Show an ad over header. AMP

I am the FIRST

100 years after the Tulsa Race Massacre, last living survivors urge America to not forget

Viola Fletcher can still smell the smoke of burning buildings and see "Black bodies lying in the street." Nearly 100 years after a white mob attacked a Black neighborhood in Tulsa, Oklahoma, killing an estimated 300 people and torching thousands of homes and businesses, Fletcher says she still hears the screams.

The big picture: As the country prepares to mark the 100-year anniversary of the Tulsa Race Massacre, the last living survivors, including 107-year-old Fletcher, testified this week before a House committee considering reparations for survivors and their descendants.

What they're saying: "I have never ... seen justice. I pray that one day I will," Fletcher, who was seven at the time of the massacre, told a House Judiciary subcommittee on Wednesday

  • "I still see Black men being shot, Black bodies lying in the street. I still smell smoke and see fire. I still see Black businesses being burned. I still hear airplanes flying overhead. I hear the screams," she added.
  • "I have lived through the massacre every day. Our country may forget this history, but I cannot."
"I think about the terror inflicted upon Black people in this country every day ... I believe we must acknowledge America's sins. It is the least we can do ... For Black Americans. For white Americans. For all Americans."
Viola Fletcher

Fletcher's brother Hughes Van Ellis, 100, detailed survivors and their descendants' repeated attempts to achieve justice through the courts.

  • "We were made to feel that our struggle was unworthy of justice, that we were less than the whites," the World War II veteran said, visibly emotional. "We were shown that when Black voices called out for justice, no one cared."
  • "My opportunities were taken from me and my community," Leslie Benningfield, who is now 106, said over video conference. "Black Tulsa is still messed up today. They didn't rebuild it. It's empty."

Context: On May 31, 1921, a white mob descended on Greenwood, known at the time as the "Black Wall Street," following unsubstantiated rumors that a Black teen assaulted a white woman.

  • In 24 hours, the mob torched 35 blocks, destroying Black-owned businesses, churches, homes, a library, a school and a hospital. Members of the mob, some of whom had been deputized by officials, randomly shot and killed innocent Black residents.
  • No one was charged in the mass killings, and Greenwood's residents faced several challenges as they tried to rebuild. Many say the economic impact of the massacre is still felt today.

Activists, scholars and survivors' families are still working to unearth the full extent of the massacre's horrors.

Rep. Hank Johnson (D-Ga.) on Fridayintroduced the Tulsa-Greenwood Massacre Claims Accountability Act, which would "provide victims of the massacre – survivors and their descendants – access to the courts that they’ve been thus far denied due to statute of limitations restrictions," his office said.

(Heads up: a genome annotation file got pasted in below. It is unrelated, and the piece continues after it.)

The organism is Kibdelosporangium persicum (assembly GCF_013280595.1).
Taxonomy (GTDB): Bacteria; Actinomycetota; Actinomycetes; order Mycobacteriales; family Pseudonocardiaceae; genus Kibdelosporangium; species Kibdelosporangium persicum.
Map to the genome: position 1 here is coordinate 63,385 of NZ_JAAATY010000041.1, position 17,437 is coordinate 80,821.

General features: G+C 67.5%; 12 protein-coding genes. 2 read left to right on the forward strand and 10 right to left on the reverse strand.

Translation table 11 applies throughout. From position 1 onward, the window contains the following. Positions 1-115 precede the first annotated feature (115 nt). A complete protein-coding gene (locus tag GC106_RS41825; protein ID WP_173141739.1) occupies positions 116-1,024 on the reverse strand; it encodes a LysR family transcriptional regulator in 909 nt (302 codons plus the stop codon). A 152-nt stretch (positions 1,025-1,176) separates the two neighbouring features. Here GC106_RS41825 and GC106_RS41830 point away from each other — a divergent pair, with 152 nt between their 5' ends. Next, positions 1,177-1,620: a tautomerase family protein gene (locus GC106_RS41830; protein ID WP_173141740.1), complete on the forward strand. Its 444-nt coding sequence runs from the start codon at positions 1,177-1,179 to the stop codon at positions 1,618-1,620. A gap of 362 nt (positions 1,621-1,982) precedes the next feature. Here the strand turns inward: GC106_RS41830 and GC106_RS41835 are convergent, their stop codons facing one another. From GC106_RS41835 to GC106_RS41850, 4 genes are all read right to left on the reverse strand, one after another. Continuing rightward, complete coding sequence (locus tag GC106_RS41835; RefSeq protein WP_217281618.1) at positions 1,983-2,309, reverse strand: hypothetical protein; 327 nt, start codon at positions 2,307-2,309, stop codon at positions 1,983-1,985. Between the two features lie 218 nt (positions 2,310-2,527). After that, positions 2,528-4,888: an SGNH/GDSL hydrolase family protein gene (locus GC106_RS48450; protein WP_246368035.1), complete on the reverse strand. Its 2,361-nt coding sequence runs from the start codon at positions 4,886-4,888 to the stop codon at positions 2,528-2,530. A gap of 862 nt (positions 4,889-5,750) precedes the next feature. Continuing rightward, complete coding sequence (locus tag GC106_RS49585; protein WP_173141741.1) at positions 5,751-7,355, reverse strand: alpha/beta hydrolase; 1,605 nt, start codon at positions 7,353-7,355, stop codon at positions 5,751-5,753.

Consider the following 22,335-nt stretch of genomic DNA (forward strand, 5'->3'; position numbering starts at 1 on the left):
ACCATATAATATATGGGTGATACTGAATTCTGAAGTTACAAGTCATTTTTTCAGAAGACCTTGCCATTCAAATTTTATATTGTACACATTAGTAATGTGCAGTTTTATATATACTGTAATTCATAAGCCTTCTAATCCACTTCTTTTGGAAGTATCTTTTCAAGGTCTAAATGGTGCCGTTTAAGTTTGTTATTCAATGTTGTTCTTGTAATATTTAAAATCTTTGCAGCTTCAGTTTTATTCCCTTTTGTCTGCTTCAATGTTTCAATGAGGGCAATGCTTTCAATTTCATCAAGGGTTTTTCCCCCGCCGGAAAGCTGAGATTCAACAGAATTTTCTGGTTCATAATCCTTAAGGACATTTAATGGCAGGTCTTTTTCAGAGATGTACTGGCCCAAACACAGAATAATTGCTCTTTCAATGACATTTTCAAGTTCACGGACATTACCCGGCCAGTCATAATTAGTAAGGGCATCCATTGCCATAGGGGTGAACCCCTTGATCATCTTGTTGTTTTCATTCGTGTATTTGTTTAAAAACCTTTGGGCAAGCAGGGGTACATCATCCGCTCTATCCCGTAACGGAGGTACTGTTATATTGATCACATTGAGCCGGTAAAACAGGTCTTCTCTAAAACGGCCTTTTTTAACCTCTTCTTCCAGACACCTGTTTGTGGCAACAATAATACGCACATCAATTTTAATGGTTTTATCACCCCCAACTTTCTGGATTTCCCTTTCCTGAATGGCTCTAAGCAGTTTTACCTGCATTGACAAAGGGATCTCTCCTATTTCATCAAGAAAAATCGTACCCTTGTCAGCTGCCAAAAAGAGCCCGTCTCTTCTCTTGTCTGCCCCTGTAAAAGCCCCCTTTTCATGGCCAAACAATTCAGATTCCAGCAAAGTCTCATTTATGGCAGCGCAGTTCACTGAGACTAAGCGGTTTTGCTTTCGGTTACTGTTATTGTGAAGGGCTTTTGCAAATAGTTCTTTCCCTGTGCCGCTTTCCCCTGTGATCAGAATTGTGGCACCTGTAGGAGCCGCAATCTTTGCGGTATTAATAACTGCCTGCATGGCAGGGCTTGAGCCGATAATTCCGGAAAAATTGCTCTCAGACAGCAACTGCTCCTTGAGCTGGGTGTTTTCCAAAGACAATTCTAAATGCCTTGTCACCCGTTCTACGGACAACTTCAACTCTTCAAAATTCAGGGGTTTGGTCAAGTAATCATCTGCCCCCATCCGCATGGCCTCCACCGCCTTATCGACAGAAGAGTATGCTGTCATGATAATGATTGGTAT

• Of note: The same committee that heard the Tulsa Race Massacre survivors' testimonies this week has been studying reparations for descendants of enslaved Americans.

The bottom line: "Please do not let me leave this earth without justice, like all the other massacre survivors," Hughes Van Ellis said.

regular 4 post ff

infinite scroll 4 pff

test 5

shall had shall had shall hAd HAD.

content more

selected test 10 in From Site, test

added test 9

added external seo phrase

added news internal link to seo phrase

Humans are capable of great kindness and compassion, and there are countless examples of individuals who have made a positive impact on the world through their selflessness and generosity.

One such example is Mother Teresa, who devoted her life to serving the poor and sick in the slums of Calcutta. Through her tireless work and unwavering dedication, she touched the lives of countless people and became a symbol of compassion and selflessness.

Another example is Malala Yousafzai, a young woman from Pakistan who has become a powerful advocate for education and the rights of girls. Despite facing threats and violence, she has continued to speak out and fight for change, inspiring others to do the same.

These are just a few examples of the many good humans who have made a difference in the world. They remind us that one person can make a difference and inspire others to do the same.

It's also important to note that acts of kindness and compassion don't have to be on a grand scale to make a difference. Small acts of kindness, like holding the door open for someone or offering a word of encouragement, can have a big impact on the people around us.

In conclusion, humans are capable of great compassion and kindness, and there are many individuals who have made a positive impact on the world through their selflessness and generosity. They remind us of the power of one person to make a difference and inspire others to do the same. Let's all strive to be good humans, and make our world a better place.



Get Goodhumans in your inbox

Most Read

More Stories